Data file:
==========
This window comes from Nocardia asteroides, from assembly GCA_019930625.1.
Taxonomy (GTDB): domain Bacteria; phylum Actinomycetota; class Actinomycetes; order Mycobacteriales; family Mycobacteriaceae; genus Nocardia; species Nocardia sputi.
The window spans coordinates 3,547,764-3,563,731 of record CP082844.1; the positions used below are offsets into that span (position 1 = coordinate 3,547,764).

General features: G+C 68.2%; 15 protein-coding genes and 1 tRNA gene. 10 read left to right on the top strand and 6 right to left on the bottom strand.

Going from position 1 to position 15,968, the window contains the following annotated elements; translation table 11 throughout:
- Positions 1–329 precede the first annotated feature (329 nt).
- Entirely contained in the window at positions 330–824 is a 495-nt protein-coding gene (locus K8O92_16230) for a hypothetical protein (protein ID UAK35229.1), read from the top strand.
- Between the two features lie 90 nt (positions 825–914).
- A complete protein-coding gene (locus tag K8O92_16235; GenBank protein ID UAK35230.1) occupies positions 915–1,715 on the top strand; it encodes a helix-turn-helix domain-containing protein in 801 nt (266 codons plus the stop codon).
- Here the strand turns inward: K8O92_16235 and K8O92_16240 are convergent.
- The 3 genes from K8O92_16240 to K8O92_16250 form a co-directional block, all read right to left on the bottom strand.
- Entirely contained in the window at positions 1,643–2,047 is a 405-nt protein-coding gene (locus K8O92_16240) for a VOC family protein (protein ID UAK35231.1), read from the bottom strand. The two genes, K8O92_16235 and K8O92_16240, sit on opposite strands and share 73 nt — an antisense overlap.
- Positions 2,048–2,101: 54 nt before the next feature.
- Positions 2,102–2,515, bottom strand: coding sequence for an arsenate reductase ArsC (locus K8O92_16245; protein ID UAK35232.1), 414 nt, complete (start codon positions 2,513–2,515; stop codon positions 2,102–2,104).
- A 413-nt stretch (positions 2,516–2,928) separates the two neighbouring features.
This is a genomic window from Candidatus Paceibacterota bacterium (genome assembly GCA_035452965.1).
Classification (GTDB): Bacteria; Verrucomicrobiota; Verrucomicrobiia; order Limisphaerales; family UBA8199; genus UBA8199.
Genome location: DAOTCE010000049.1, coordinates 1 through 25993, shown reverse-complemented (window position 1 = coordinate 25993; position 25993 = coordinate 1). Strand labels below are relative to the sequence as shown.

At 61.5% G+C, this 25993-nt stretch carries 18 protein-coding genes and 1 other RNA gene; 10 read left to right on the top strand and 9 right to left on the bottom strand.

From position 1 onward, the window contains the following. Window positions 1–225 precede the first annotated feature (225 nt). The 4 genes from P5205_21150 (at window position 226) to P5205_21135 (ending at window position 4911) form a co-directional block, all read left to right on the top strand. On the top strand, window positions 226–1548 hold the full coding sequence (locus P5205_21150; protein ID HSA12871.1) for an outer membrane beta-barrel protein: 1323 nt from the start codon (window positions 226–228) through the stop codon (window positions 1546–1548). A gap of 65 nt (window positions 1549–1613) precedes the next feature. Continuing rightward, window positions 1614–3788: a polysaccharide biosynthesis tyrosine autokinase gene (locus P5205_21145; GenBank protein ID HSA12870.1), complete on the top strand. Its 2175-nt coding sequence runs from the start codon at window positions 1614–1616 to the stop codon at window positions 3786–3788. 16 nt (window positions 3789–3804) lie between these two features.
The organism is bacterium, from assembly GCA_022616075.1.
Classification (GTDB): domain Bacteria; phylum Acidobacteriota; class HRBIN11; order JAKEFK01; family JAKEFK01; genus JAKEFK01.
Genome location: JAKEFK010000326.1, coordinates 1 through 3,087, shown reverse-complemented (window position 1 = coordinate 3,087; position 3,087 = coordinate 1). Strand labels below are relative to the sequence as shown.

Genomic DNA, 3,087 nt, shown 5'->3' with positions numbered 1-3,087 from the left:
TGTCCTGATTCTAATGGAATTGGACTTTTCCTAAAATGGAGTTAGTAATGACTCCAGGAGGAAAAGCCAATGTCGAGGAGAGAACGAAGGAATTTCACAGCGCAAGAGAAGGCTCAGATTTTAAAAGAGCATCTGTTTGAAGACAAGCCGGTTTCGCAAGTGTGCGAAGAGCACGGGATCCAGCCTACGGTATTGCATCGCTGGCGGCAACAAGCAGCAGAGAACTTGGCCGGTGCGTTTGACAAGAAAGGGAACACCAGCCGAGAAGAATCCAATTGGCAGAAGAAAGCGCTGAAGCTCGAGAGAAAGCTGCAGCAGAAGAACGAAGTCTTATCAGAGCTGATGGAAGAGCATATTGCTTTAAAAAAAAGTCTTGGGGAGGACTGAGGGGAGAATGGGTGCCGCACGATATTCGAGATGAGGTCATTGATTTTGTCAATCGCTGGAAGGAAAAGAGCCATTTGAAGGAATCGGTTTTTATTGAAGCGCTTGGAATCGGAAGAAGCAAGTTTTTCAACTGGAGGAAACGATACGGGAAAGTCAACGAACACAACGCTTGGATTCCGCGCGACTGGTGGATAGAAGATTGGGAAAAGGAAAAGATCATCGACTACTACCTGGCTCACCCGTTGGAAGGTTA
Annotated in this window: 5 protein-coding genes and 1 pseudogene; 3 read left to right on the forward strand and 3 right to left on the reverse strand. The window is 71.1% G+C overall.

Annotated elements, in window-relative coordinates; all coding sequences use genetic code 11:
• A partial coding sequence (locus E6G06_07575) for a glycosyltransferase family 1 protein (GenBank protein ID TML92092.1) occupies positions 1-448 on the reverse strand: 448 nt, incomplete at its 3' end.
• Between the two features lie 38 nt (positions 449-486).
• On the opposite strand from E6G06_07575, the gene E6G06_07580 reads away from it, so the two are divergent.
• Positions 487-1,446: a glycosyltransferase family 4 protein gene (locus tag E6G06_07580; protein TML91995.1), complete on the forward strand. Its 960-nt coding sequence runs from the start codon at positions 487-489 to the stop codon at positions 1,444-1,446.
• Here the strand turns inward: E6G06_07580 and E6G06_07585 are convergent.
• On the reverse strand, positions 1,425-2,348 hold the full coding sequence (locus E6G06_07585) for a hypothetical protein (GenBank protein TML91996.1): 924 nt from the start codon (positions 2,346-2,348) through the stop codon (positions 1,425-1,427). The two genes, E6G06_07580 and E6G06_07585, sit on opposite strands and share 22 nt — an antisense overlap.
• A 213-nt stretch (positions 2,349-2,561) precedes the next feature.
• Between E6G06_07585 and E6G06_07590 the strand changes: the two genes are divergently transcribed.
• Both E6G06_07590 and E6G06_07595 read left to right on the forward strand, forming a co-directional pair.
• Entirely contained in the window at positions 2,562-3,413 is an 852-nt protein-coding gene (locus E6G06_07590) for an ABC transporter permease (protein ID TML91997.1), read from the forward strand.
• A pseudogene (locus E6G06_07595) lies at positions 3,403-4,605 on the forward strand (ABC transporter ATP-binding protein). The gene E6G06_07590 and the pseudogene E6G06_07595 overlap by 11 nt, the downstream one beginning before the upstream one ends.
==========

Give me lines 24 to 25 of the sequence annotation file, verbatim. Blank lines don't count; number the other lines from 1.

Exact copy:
Genomic DNA, 3,087 nt, shown 5'->3' with positions numbered 1-3,087 from the left:
TGTCCTGATTCTAATGGAATTGGACTTTTCCTAAAATGGAGTTAGTAATGACTCCAGGAGGAAAAGCCAATGTCGAGGAGAGAACGAAGGAATTTCACAGCGCAAGAGAAGGCTCAGATTTTAAAAGAGCATCTGTTTGAAGACAAGCCGGTTTCGCAAGTGTGCGAAGAGCACGGGATCCAGCCTACGGTATTGCATCGCTGGCGGCAACAAGCAGCAGAGAACTTGGCCGGTGCGTTTGACAAGAAAGGGAACACCAGCCGAGAAGAATCCAATTGGCAGAAGAAAGCGCTGAAGCTCGAGAGAAAGCTGCAGCAGAAGAACGAAGTCTTATCAGAGCTGATGGAAGAGCATATTGCTTTAAAAAAAAGTCTTGGGGAGGACTGAGGGGAGAATGGGTGCCGCACGATATTCGAGATGAGGTCATTGATTTTGTCAATCGCTGGAAGGAAAAGAGCCATTTGAAGGAATCGGTTTTTATTGAAGCGCTTGGAATCGGAAGAAGCAAGTTTTTCAACTGGAGGAAACGATACGGGAAAGTCAACGAACACAACGCTTGGATTCCGCGCGACTGGTGGATAGAAGATTGGGAAAAGGAAAAGATCATCGACTACTACCTGGCTCACCCGTTGGAAGGTTA